• 4. Indicus Analytics, An Economics Research Firm http://indicus.net/Newsletter/Emerging_Economy.aspx Economic Growth • GDP for 2008-09Q4 comes in at 5.8% with full year growth at 6.7%, revised down from January estimate of 7.1%. • Q3 numbers were revised upwards from 5.3% to 5.8% growth as agricultural numbers were stronger, as were community, defence and public services growth. • The Markit PMI survey of 500 firms (earlier known as the ABN-AMRO NTC survey) showed resurgence in May in manufacturing activity, with the index at 55.7 in May compared to 53.3 in April. More importantly, the new orders index rose to 59.9, the highest since September. • IIP numbers for March showed a steep decline by 2.3% from last March, even as provisional estimates for December and February were both revised upwards. • December IIP growth had been first set at a negative 2%, now revised to a final minus 0.2%. • April saw higher growth for cement production at 12.32% and sales at 13.03% exceeded March growth estimates of 10.43% and 10.35% respectively. • Maruti and Hero Honda continue their winning streak with double digit growth in May with 10% and 23% growth respectively as their rural market focus paid off. Other manufacturers, including BMW are now relooking strategy in smaller towns to boost sales. • Telecom added 11.09 million subscribers in the wireless network, bringing teledensity to 37.94. • Recovery in the Baltic Dry Index , which measures the shipping freight costs for commodities. This index had hit an all-time high of 11,793 on May 20 2008, and breached a 22 year low of 663 in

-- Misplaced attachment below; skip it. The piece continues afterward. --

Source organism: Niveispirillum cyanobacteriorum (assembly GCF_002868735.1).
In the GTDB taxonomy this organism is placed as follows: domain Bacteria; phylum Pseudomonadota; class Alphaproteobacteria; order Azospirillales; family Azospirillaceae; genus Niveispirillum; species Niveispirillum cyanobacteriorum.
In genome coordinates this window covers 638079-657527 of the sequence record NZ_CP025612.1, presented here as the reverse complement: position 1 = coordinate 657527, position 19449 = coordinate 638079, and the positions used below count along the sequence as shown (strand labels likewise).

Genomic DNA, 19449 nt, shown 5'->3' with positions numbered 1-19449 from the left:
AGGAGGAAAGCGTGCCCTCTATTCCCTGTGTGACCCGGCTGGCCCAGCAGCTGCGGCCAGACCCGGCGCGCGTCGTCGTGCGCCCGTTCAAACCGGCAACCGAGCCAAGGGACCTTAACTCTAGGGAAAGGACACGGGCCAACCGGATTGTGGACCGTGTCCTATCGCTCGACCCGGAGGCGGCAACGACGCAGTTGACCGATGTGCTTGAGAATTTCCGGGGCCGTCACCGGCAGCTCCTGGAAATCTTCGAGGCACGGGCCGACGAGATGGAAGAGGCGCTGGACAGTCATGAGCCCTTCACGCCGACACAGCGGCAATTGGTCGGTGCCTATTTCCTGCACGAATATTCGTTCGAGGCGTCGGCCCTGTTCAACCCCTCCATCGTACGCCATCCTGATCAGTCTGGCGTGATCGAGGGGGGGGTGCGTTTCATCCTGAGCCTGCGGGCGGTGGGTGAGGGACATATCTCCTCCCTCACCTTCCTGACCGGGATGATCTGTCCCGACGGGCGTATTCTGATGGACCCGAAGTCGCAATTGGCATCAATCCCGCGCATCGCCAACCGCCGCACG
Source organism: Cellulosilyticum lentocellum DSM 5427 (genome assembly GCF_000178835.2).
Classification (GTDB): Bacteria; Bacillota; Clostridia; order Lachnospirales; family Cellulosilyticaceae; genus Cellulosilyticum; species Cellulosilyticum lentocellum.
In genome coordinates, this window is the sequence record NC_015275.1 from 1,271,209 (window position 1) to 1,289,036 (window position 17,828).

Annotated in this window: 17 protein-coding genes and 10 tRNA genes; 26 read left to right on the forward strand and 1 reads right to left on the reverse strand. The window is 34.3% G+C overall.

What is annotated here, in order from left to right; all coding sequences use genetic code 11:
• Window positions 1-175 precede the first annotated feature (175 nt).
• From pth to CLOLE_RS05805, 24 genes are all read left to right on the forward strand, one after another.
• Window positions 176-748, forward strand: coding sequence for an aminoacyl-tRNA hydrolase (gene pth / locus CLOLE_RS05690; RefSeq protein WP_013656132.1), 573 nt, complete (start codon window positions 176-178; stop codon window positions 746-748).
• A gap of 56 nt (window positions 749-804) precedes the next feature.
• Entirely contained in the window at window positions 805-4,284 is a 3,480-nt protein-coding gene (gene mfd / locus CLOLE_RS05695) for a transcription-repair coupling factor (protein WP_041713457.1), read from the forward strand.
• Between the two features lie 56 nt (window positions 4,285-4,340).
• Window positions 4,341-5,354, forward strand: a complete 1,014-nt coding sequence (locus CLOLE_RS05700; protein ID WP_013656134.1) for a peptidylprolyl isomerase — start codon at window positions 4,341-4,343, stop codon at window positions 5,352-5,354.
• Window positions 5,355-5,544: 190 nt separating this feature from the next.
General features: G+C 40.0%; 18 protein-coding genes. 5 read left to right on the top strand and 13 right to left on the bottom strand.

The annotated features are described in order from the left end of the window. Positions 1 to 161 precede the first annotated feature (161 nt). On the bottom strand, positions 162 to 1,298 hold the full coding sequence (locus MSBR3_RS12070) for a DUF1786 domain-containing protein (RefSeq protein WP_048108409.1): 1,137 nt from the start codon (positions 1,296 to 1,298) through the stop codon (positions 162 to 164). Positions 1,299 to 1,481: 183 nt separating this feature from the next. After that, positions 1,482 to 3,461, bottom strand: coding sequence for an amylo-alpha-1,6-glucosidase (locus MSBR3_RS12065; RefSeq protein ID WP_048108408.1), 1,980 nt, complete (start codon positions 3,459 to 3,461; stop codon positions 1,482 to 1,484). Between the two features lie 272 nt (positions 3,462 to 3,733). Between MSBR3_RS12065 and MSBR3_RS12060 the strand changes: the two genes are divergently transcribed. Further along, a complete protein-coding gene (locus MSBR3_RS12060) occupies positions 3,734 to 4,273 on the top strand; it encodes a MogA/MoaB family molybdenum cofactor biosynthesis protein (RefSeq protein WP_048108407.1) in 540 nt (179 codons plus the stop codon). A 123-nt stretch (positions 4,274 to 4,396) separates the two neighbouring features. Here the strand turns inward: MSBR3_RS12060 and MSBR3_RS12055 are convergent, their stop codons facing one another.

• 5. Indicus Analytics, An Economics Research Firm http://indicus.net/Newsletter/Emerging_Economy.aspx December. It has now crossed the 3,000 mark for the first time since October. • Boosted by coal(13.2%), cement (11.2%) and electricity(6.0%), April IIP for infrastructure industries grew by 4.3%, compared to 2.3% last April. Steel showed positive growth of 1.6% over last April, when it had declined by 0.6%. • Rail freight traffic increased by 3.05% in April over the last year. • Air passenger traffic going through a slump – domestic passenger traffic fell by 15.4% in March, while international passenger traffic fell by just 1.8%. In air cargo, international freight has fallen harder at 5.5% in March, while domestic cargo has dropped by 2.4% over last March. • Naukri Jobspeak index on hiring fell again in April, though April and May are usually low hiring months. The index is down 32% from its July levels. This index began in July 2008, there are no year on year growth numbers. Read Shipping rates ride out the storm http://www.business-standard.com/india/news/shipping- firms-ride-outstorm/359726/ India’s 2009-10 growth forecasts to 7% http://www.livemint.com/2009/06/01114926/India8217s- 200910-growth-f.html?h=E